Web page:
The recently submitted artefact assessment for INF532 has not surprisingly encouraged a considerable range of responses, employing a diverse range of tools and processes to encourage resource users to become more connected. I have included below some ideas about some of the resources that were most different in context and concept to my own artefact.

Jacques Du Toit designed an instructional ten step process for educators to connect. The artefact includes depth of resources, ideas and instructions to make the project achievable, whist all the while connecting via the hashtag, #connected10, to share the journey. The range of tools recommended are scaffolded for those new to their use with instructions and achievable steps. The concepts of connection and exploring new tools is reinforced through the variety of means, via which elements within the artefact have been created. Instructional design is evident through the careful sequencing of activities, building connectedness through potentially passive social media contexts right through to the reflection, sharing and participation of blogging.

Sean Bint’s connected educator app is a little like the Swiss army knife of connected educator resources. It shows considerable thought about the functionality and resources one might need to connect, providing inbuilt access to social media and other relevant links, as well as functioning as a curation tool. It is a concept I could see streamlining the challenge of managing information overload by providing a one-stop tool that incorporates the essential needs of the connected educator/learner.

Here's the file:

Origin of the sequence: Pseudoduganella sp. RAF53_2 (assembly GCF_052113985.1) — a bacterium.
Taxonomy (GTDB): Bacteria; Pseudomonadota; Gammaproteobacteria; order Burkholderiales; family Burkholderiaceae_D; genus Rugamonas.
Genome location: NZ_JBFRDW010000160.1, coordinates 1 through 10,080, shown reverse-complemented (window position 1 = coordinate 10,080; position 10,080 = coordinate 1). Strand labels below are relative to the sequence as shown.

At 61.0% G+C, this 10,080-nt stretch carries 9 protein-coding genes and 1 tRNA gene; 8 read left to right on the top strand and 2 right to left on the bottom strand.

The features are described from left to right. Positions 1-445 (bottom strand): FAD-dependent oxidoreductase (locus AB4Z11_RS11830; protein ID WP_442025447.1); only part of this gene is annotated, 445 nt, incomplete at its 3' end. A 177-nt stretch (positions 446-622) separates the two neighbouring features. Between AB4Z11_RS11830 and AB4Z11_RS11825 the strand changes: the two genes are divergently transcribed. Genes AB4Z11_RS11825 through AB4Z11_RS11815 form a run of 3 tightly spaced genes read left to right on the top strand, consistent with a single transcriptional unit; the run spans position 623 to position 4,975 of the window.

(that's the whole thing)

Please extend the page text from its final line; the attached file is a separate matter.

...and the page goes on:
My own approach focused on developing connections for educators, but others including Cameron Innes focused on connected education and PLN development for students; an important consideration given that they are the next workforce for whom the skills in connection will be such an imperative. Cameron draws together an analysis of concepts for students that provide the chance to consider more about themselves as learners in the digital learning environment; not assuming his students to be digital natives, but acknolwedging and encouraging their learning in the many ways it may occur.

Yvette Drager contextualises the concept of the PLN in the familiar story of the three little pigs. The appropriation of this story to the context of building a PLN uses a light-hearted approach to encourage action. Amidst humour and fun, Yvette provides encouragement and recommendations to create and maintain networks, curate and manage information and to share and collaborate in order to learn and support the learning of others.

The INF532 PLN have provided each other and their own extended networks with some amazingly deep and useful resources.